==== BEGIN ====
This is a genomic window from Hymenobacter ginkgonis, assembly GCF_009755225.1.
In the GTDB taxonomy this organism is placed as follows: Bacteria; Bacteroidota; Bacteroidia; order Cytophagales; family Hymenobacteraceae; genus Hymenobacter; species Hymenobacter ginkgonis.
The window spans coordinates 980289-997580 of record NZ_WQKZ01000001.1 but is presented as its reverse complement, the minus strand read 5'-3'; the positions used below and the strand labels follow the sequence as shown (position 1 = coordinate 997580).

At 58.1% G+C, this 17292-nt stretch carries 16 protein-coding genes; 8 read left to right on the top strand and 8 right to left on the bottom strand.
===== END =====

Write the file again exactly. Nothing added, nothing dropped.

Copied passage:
This is a genomic window from Hymenobacter ginkgonis, assembly GCF_009755225.1.
In the GTDB taxonomy this organism is placed as follows: Bacteria; Bacteroidota; Bacteroidia; order Cytophagales; family Hymenobacteraceae; genus Hymenobacter; species Hymenobacter ginkgonis.
The window spans coordinates 980289-997580 of record NZ_WQKZ01000001.1 but is presented as its reverse complement, the minus strand read 5'-3'; the positions used below and the strand labels follow the sequence as shown (position 1 = coordinate 997580).

At 58.1% G+C, this 17292-nt stretch carries 16 protein-coding genes; 8 read left to right on the top strand and 8 right to left on the bottom strand.